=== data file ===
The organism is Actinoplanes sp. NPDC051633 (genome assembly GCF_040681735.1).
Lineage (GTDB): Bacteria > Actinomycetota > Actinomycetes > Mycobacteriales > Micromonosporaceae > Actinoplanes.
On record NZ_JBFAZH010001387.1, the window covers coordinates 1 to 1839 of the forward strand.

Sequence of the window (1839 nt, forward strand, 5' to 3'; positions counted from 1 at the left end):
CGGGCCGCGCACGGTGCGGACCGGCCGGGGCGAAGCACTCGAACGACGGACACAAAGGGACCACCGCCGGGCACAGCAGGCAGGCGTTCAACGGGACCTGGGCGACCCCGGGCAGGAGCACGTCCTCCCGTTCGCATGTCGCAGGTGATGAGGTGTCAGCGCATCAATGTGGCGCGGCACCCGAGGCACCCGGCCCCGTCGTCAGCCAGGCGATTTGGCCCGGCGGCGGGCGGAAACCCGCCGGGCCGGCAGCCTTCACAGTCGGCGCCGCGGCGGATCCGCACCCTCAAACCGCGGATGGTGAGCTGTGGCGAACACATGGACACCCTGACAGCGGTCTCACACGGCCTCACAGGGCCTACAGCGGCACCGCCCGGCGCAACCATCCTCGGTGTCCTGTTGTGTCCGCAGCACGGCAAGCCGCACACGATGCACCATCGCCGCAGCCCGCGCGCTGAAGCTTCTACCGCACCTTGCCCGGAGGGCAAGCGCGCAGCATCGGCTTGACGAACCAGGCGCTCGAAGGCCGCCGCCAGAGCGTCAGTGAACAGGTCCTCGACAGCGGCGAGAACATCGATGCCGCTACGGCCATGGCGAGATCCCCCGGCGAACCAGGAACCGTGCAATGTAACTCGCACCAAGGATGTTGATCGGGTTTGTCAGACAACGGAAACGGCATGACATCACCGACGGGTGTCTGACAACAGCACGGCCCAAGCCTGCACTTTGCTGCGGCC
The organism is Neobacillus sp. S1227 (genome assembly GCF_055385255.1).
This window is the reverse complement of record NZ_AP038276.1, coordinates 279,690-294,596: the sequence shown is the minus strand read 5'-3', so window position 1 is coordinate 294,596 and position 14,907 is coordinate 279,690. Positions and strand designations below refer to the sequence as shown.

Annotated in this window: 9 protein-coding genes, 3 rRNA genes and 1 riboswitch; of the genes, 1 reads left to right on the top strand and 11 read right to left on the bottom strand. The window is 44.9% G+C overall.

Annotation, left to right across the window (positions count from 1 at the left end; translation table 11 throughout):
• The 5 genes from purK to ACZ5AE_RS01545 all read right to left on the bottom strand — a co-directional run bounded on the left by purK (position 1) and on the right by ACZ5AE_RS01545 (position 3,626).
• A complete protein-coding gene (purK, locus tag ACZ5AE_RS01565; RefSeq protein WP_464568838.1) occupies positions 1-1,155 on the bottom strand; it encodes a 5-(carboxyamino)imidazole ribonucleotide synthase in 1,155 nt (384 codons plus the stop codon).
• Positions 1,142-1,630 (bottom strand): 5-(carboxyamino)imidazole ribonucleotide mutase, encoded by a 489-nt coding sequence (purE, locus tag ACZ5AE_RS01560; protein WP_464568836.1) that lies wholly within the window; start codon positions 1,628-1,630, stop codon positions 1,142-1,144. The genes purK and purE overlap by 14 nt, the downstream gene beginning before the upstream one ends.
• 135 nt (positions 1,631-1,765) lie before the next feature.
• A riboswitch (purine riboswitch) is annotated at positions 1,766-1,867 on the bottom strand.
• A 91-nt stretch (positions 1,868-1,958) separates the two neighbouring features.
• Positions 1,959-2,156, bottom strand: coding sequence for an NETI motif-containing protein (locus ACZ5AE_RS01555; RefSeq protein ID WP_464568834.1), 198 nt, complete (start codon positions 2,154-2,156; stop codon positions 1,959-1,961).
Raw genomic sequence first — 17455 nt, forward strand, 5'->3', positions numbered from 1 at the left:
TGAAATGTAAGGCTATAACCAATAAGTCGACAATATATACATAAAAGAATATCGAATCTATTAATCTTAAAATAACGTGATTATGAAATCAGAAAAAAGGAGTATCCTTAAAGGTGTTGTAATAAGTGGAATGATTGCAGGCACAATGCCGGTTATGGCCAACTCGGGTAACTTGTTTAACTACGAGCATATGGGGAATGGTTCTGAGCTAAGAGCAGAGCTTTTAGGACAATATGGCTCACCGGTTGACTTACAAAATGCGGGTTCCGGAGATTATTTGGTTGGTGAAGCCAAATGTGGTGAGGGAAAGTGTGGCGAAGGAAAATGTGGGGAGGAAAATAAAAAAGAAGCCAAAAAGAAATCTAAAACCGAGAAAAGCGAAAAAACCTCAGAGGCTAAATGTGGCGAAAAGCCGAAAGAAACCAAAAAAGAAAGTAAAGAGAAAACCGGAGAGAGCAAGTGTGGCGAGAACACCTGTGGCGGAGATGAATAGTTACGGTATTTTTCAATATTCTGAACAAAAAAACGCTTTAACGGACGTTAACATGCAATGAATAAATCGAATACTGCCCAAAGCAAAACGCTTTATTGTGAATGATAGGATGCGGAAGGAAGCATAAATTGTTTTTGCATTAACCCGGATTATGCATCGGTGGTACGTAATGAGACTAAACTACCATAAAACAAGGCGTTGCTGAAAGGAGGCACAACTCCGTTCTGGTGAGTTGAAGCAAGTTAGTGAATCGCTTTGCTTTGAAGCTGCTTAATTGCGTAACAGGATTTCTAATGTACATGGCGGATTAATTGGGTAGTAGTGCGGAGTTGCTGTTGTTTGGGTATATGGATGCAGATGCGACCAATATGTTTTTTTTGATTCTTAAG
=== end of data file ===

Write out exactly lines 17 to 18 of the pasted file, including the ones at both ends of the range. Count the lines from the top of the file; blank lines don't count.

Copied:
Raw genomic sequence first — 17455 nt, forward strand, 5'->3', positions numbered from 1 at the left:
TGAAATGTAAGGCTATAACCAATAAGTCGACAATATATACATAAAAGAATATCGAATCTATTAATCTTAAAATAACGTGATTATGAAATCAGAAAAAAGGAGTATCCTTAAAGGTGTTGTAATAAGTGGAATGATTGCAGGCACAATGCCGGTTATGGCCAACTCGGGTAACTTGTTTAACTACGAGCATATGGGGAATGGTTCTGAGCTAAGAGCAGAGCTTTTAGGACAATATGGCTCACCGGTTGACTTACAAAATGCGGGTTCCGGAGATTATTTGGTTGGTGAAGCCAAATGTGGTGAGGGAAAGTGTGGCGAAGGAAAATGTGGGGAGGAAAATAAAAAAGAAGCCAAAAAGAAATCTAAAACCGAGAAAAGCGAAAAAACCTCAGAGGCTAAATGTGGCGAAAAGCCGAAAGAAACCAAAAAAGAAAGTAAAGAGAAAACCGGAGAGAGCAAGTGTGGCGAGAACACCTGTGGCGGAGATGAATAGTTACGGTATTTTTCAATATTCTGAACAAAAAAACGCTTTAACGGACGTTAACATGCAATGAATAAATCGAATACTGCCCAAAGCAAAACGCTTTATTGTGAATGATAGGATGCGGAAGGAAGCATAAATTGTTTTTGCATTAACCCGGATTATGCATCGGTGGTACGTAATGAGACTAAACTACCATAAAACAAGGCGTTGCTGAAAGGAGGCACAACTCCGTTCTGGTGAGTTGAAGCAAGTTAGTGAATCGCTTTGCTTTGAAGCTGCTTAATTGCGTAACAGGATTTCTAATGTACATGGCGGATTAATTGGGTAGTAGTGCGGAGTTGCTGTTGTTTGGGTATATGGATGCAGATGCGACCAATATGTTTTTTTTGATTCTTAAG